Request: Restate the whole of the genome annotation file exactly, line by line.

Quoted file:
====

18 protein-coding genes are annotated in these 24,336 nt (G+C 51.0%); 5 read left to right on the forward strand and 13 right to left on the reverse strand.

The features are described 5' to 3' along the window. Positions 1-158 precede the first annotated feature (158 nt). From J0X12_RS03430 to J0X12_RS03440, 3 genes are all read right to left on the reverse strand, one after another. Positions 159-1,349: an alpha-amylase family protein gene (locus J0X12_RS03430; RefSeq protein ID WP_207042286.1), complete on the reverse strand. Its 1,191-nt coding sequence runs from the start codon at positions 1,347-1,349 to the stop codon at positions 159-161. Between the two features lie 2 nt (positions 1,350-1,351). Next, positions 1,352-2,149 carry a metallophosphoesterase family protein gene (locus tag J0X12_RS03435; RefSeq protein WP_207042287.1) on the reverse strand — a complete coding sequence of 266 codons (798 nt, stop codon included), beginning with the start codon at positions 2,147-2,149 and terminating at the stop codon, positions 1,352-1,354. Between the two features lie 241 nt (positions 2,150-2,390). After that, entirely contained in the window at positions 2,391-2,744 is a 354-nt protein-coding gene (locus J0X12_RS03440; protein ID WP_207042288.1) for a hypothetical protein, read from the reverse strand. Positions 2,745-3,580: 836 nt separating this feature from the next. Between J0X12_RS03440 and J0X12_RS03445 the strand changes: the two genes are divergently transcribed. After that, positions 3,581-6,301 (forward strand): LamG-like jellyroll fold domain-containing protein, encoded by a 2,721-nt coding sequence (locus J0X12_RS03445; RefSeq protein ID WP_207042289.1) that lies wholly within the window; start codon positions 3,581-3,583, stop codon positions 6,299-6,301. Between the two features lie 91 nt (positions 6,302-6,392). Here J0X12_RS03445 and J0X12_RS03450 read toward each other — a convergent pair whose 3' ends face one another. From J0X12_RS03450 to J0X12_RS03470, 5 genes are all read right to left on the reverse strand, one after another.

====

18 protein-coding genes are annotated in these 24,336 nt (G+C 51.0%); 5 read left to right on the forward strand and 13 right to left on the reverse strand.

The features are described 5' to 3' along the window. Positions 1-158 precede the first annotated feature (158 nt). From J0X12_RS03430 to J0X12_RS03440, 3 genes are all read right to left on the reverse strand, one after another. Positions 159-1,349: an alpha-amylase family protein gene (locus J0X12_RS03430; RefSeq protein ID WP_207042286.1), complete on the reverse strand. Its 1,191-nt coding sequence runs from the start codon at positions 1,347-1,349 to the stop codon at positions 159-161. Between the two features lie 2 nt (positions 1,350-1,351). Next, positions 1,352-2,149 carry a metallophosphoesterase family protein gene (locus tag J0X12_RS03435; RefSeq protein WP_207042287.1) on the reverse strand — a complete coding sequence of 266 codons (798 nt, stop codon included), beginning with the start codon at positions 2,147-2,149 and terminating at the stop codon, positions 1,352-1,354. Between the two features lie 241 nt (positions 2,150-2,390). After that, entirely contained in the window at positions 2,391-2,744 is a 354-nt protein-coding gene (locus J0X12_RS03440; protein ID WP_207042288.1) for a hypothetical protein, read from the reverse strand. Positions 2,745-3,580: 836 nt separating this feature from the next. Between J0X12_RS03440 and J0X12_RS03445 the strand changes: the two genes are divergently transcribed. After that, positions 3,581-6,301 (forward strand): LamG-like jellyroll fold domain-containing protein, encoded by a 2,721-nt coding sequence (locus J0X12_RS03445; RefSeq protein ID WP_207042289.1) that lies wholly within the window; start codon positions 3,581-3,583, stop codon positions 6,299-6,301. Between the two features lie 91 nt (positions 6,302-6,392). Here J0X12_RS03445 and J0X12_RS03450 read toward each other — a convergent pair whose 3' ends face one another. From J0X12_RS03450 to J0X12_RS03470, 5 genes are all read right to left on the reverse strand, one after another.